Latest posts by John Preston (see all)
- Album review: Billie Eilish – WHEN WE ALL FALL ASLEEP, WHERE DO WE GO? - 4 April, 2019
- Album review:Self Esteem – Compliments Please - 12 March, 2019
- Album review: The Japanese House – Good at Falling - 11 March, 2019
Little Dragon’s fifth album Season High opens with ‘Celebrate’, a song that appears to be an homage to Jimmy Jam and Terry Lee Lewis’ titanic, electronic pop-soul productions which dominated the mid-80s through to the early 90s. In particular it seems hungry to imitate the work of the Jam and Lewis’ definitive front woman, Janet Jackson. It ticks lots of the appropriate sonic boxes including whispered announcements (‘it’s your birthday’) and Oriental synth motives, but doesn’t come close to either creating something new or worthy, if considered solely as a nostalgic tribute. It’s Season High‘s most disingenuous moment and nothing else here sounds like it. There are some good moments here, admittedly, but Little Dragon have always struggled to make their tasteful music sound compelling, encouraging full attention with a desire to repeat-play.
Season High is a short, 10-track album. There is no sense of the Gothenburg-based band having a plan for how the album might sound as a whole and sonically this presents challenges which are hard to shake off. Over their career Little Dragon have, often brilliantly, veered between a lush and mid-tempo trip-hop groove, considered by many to be their successful signature sound, and more experimental, electronic pop. Lead singer Yukimi Nagona has a recognisable and soothing soul voice and has been heard on so many collaborations that it’s hard to remember which of these belong to her group and which are credited to another artist. She doesn’t dominate other artists’ recordings, morphing effortlessly into collaborators’ ideas of what they want to project, but this can be unhelpful when it comes to Little Dragon’s own creations.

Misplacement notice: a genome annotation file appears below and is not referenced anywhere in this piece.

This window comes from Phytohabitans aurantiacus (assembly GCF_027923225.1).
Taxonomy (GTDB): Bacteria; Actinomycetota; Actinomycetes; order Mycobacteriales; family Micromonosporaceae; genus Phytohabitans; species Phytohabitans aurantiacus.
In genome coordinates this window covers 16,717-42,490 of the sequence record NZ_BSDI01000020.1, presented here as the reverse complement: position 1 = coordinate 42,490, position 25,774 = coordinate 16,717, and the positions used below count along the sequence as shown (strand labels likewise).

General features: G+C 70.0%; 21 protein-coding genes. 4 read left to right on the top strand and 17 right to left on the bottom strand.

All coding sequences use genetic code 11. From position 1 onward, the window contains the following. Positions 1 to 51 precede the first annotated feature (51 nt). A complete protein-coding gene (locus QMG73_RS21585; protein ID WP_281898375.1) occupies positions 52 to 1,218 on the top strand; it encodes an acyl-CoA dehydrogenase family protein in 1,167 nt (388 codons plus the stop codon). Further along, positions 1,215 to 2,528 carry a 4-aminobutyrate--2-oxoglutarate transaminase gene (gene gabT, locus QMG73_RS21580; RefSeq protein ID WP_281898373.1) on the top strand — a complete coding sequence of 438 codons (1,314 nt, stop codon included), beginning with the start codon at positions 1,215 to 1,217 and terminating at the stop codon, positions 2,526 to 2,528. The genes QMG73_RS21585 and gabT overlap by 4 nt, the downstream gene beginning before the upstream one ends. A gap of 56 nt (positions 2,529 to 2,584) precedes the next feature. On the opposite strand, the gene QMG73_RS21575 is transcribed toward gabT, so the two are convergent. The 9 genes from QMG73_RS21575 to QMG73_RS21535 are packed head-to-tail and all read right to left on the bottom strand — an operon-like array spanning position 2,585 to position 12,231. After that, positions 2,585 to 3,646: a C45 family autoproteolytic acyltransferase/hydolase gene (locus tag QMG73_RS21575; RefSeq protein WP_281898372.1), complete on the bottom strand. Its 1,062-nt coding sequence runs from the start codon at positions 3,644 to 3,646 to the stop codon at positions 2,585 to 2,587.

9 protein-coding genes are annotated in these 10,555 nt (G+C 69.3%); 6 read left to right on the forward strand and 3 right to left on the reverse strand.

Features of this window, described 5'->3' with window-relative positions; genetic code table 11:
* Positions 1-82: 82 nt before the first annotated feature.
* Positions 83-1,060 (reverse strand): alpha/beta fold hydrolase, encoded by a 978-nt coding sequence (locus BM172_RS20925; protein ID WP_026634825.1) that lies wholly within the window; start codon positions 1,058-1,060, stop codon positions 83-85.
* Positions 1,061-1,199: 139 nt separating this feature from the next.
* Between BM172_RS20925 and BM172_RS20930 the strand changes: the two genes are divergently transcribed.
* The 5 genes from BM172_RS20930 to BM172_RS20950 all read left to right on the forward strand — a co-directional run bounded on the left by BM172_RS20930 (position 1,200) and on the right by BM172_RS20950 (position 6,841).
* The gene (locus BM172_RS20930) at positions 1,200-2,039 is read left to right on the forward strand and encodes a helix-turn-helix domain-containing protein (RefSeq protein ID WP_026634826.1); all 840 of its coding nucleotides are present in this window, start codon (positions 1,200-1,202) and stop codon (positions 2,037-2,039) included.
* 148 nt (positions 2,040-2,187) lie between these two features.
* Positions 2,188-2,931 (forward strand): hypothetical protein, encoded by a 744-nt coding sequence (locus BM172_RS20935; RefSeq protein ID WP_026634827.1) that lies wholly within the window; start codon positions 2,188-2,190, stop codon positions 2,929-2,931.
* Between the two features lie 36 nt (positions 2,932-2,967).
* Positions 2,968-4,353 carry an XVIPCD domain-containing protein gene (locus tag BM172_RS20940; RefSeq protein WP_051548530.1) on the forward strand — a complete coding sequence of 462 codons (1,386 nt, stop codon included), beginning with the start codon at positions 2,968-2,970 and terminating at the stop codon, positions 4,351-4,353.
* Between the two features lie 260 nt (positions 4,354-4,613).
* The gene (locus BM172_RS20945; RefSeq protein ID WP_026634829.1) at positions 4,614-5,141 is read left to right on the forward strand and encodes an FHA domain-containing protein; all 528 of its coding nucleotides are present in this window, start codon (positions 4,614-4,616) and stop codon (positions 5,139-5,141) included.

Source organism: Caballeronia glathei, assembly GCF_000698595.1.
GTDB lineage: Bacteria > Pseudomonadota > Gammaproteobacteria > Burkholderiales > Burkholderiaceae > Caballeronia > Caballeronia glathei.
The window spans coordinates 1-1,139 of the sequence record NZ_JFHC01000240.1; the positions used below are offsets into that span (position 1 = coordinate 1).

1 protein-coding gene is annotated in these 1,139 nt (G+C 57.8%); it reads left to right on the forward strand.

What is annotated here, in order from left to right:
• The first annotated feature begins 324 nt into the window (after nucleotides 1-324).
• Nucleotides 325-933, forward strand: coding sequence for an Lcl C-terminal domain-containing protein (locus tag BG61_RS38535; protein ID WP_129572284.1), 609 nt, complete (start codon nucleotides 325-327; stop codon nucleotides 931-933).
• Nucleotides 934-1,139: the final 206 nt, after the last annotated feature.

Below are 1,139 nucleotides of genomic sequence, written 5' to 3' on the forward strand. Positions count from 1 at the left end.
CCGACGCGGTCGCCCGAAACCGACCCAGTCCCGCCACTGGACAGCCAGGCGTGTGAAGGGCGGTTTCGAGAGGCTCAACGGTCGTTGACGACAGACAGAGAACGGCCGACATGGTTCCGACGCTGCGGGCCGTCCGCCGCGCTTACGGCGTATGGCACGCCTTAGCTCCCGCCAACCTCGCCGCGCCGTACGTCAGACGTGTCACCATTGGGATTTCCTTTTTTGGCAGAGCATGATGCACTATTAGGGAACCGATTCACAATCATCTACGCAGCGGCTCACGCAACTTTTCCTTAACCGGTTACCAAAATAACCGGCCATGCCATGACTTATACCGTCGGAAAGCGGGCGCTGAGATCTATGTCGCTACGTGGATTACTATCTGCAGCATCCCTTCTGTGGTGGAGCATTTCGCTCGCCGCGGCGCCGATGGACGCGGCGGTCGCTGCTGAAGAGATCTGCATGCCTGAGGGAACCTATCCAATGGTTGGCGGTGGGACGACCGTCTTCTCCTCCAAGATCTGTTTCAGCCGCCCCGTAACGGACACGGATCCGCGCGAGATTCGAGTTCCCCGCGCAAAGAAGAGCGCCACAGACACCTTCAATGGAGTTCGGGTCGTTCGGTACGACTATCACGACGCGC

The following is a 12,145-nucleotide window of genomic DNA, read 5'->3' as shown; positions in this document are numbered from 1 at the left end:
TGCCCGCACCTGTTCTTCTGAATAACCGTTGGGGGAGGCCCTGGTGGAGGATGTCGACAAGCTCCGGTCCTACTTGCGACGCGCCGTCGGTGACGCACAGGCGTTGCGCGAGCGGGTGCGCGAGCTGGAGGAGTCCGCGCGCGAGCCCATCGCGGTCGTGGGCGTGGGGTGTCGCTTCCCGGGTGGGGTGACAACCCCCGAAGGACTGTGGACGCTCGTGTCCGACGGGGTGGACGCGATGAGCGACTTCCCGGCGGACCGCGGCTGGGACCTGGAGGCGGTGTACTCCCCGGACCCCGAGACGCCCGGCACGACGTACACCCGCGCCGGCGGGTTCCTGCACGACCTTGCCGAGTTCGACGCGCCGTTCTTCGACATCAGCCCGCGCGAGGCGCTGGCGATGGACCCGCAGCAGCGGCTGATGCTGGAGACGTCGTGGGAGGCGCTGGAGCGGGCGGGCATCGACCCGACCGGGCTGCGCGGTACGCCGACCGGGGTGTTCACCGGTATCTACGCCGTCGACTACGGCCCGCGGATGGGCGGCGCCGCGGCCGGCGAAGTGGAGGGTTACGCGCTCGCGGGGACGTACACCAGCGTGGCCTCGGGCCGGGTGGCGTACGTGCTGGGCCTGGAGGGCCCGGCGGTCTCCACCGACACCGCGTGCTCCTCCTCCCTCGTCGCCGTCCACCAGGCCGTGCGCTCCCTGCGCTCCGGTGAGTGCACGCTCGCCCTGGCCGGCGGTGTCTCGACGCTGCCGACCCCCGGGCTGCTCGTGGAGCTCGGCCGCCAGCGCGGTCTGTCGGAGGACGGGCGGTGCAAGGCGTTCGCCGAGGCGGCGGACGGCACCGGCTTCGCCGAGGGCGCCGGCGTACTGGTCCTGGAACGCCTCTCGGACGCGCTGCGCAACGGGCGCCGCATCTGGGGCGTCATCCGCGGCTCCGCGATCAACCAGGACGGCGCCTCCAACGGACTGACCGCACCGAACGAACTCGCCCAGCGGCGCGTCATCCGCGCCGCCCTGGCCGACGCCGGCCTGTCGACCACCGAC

‘Pop Life’ and ‘Why Should I’ are both minor, odd-ball synth-pop songs that are socially diverting but contain little in the way of a tune. ‘Why Should I’ uses The Pet Shop Boys’ signature keyboard riffs and cuts itself short before anything of note happens and ‘Pop Life’, the better of the two, draws unfortunate comparisons to Robyn’s ‘Call Your Girlfriend’ – borrowing from a far superior, modern pop classic isn’t a particularly smart move unless you can measure up to it significantly. On both of these tracks, Nagona is hard to hear, muffled or sampled to the point of merging with the synths and sequencers and this is a mistake. Little Dragon’s best work has been dependant on her vocal being full-centre and up close, when presented with quality material she wonderfully swells and guides a mood to the point of it becoming a beautiful and strange trance where she appointed pied piper.
Season High pretty much continues in this throwaway vein. Push is a runway song that is a mistake very much in the vein of other runway songs (Christina Aguilera, Lady Gaga and Rihanna are proof Little Dragon are in good company here) and Strobe Light is (surprise!) about dancing in a club which disastrously fizzles out just as the chorus arrives. When they finally deliver the good stuff – ‘Butterfly’, ‘Don’t Cry’ and ‘High’ are all broodingly bold with sturdy melodic structures – it’s a case of too little, too late.
Season High is a nice record, a pleasant album to play when you have company round and don’t wish to turn the house upside down or be distracted by music playing in the background. Little Dragon are definitely much more than that. Their 2009 sophomore album, Machine Dreams, may not be faultless but is an immersive and gorgeous collection of weird hymns. Season High is the sound of them running on elegantly detached autopilot.